President Barack Obama's Administration has signaled that making progress in dealing with climate change is a relatively high priority (after obviously more urgent matters such as dealing with critical economic issues). The Administration has reiterated that it is serious about addressing global climate change, married it to the issue of clean energy, and indicated that the U.S. will engage in vigorous diplomacy. President Obama has said that if the international community does not act to deal with climate change that "we risk consigning future generations to an irreversible catastrophe...." Yet, overall as a nation and historically, we have been unable to agree what should be its actual priority. A Pentagon study identifies climate change as a looming national security issue.
And internationally, UN discussions get muddied if not derailed by nations' anxieties, aspirations, and differences.
Climate change is an economic and political issue as much it is an environmental one. Dealing effectively to ameliorate climate change impacts requires concerted and cooperative global agreement of all nations - such efforts to date being insufficient to be effective.
Dealing with the impacts will affect virtually every aspect of a nation's economy. But, binding agreements to slow the emission of CO2, a "greenhouse gas" primary cause of global warming, makes some countries, particularly those with substantial growth aspirations such as China or India, nervous about how such actions may affect their nation's development.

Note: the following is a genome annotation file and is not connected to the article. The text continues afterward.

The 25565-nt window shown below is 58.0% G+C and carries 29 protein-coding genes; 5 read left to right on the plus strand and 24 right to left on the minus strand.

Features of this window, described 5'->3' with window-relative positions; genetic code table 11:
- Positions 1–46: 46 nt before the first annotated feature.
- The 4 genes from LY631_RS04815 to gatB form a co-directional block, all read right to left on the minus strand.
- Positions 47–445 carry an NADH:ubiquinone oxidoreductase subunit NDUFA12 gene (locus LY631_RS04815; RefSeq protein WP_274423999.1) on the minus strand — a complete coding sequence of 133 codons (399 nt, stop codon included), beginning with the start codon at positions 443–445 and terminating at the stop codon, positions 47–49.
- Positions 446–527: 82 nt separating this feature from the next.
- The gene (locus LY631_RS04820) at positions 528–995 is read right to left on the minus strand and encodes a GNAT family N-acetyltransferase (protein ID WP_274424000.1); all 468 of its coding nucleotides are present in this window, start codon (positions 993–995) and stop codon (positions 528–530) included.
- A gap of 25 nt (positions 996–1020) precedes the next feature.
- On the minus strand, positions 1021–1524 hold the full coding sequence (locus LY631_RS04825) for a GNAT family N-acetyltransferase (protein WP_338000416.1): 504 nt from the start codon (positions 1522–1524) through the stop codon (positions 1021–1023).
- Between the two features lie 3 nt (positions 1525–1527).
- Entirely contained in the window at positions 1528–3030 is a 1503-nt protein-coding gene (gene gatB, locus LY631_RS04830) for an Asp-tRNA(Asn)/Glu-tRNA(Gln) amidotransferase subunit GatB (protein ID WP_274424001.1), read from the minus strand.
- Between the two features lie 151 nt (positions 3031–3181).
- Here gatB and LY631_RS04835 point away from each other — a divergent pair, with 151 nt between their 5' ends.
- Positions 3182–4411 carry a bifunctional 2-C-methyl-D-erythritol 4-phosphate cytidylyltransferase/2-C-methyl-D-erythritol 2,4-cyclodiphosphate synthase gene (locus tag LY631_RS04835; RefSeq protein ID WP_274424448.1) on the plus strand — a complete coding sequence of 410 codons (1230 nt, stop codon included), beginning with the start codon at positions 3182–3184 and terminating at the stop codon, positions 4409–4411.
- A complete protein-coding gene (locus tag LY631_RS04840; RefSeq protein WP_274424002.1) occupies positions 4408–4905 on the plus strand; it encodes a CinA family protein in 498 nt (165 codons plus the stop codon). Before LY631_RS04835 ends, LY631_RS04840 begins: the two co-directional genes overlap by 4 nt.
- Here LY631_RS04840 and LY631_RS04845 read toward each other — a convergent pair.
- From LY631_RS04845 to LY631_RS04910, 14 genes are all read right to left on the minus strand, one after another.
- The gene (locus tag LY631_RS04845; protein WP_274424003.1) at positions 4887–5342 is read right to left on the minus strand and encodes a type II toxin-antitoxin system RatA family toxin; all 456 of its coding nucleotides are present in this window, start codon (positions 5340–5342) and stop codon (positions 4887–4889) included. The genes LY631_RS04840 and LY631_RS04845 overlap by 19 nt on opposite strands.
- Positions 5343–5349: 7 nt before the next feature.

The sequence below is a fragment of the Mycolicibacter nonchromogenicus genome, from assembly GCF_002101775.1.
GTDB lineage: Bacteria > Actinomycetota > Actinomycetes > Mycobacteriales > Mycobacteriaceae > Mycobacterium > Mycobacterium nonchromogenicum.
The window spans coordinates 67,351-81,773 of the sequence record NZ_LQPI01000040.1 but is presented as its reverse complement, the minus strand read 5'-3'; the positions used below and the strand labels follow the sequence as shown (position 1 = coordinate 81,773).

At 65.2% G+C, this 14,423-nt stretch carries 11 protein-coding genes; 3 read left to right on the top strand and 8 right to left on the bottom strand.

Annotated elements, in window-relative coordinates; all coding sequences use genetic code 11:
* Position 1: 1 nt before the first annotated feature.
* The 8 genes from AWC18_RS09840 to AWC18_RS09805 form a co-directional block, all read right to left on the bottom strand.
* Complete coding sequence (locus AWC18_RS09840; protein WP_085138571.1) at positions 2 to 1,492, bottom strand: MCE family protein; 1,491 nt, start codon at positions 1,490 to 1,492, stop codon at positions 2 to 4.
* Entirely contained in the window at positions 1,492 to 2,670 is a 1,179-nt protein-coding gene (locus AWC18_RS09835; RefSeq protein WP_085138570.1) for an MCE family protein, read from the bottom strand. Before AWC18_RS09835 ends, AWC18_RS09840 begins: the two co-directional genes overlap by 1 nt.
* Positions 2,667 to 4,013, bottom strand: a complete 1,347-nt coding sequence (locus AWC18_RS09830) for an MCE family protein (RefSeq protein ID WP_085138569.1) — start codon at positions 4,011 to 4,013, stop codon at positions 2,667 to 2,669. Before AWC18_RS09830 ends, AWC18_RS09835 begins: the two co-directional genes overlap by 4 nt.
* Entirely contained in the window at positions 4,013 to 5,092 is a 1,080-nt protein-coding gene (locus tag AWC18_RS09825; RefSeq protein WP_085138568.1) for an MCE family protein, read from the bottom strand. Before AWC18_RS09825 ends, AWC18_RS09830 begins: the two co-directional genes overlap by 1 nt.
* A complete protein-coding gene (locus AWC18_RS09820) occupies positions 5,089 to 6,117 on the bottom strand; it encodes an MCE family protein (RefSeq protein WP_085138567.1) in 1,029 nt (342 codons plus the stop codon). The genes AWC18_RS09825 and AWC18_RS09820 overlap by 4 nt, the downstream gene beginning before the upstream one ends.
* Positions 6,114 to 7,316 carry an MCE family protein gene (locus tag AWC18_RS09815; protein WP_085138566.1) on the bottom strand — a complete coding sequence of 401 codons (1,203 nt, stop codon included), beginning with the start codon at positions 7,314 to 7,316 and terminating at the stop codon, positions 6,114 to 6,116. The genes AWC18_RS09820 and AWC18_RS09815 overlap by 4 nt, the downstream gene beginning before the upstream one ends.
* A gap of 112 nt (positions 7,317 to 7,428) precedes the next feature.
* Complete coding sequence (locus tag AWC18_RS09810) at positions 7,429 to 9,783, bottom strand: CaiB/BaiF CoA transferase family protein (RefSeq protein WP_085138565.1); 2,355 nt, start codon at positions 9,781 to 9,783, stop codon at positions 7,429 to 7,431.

The United Nations has constructed the UN Framework Convention on Climate Change - a multilateral body to deal with climate change and burdened with the acronym UNFCCC. It was the 18th session of the Conference of the Parties to the UNFCCC that concluded in Doha on Dec. 8, 2012. To date, this has proven to be an inefficient system for achieving international action, but we do not have better.
It includes over 190 countries. Because negotiations are governed by consensus rule, small groups of countries can block movement. All major countries are expected to commit to take real and effective steps toward a goal of limiting global average temperature increase to 2 degrees; we've already warmed 70% of that mark. But, these same countries are also faced with what they see as national constraints on their actions - making it difficult for them to see their way forward to implement global goals that compete with national interests. Issues pitting poorer countries against richer countries over responsibilities and financial matters further complicate the discussions. The U.S. has not always been fully behind the international efforts to deal with climate change. The U.S. signed but did not ratify the so-called Kyoto Protocol, adopted in 1997 in Kyoto, Japan, which set obligations on industrialized countries to reduce their emissions of greenhouse gases. During George W. Bush's presidency, both that Administration and the Senate made clear that they did not want to be bound by the Kyoto protocol and thought it unbalanced - they were not alone in that assessment.
Climate change is a political issue domestically for a different spectrum of reasons. Despite evidence supporting global warming, it is still regarded by many in the U.S. as either not real or not a pressing issue for national and international attention. (See Climate Change Clarity, Manchester Journal, Dec. 14, 2012.)
Extreme critics deem it a hoax positing an international conspiracy of unparalleled scope perpetrated for unbelievable reasons.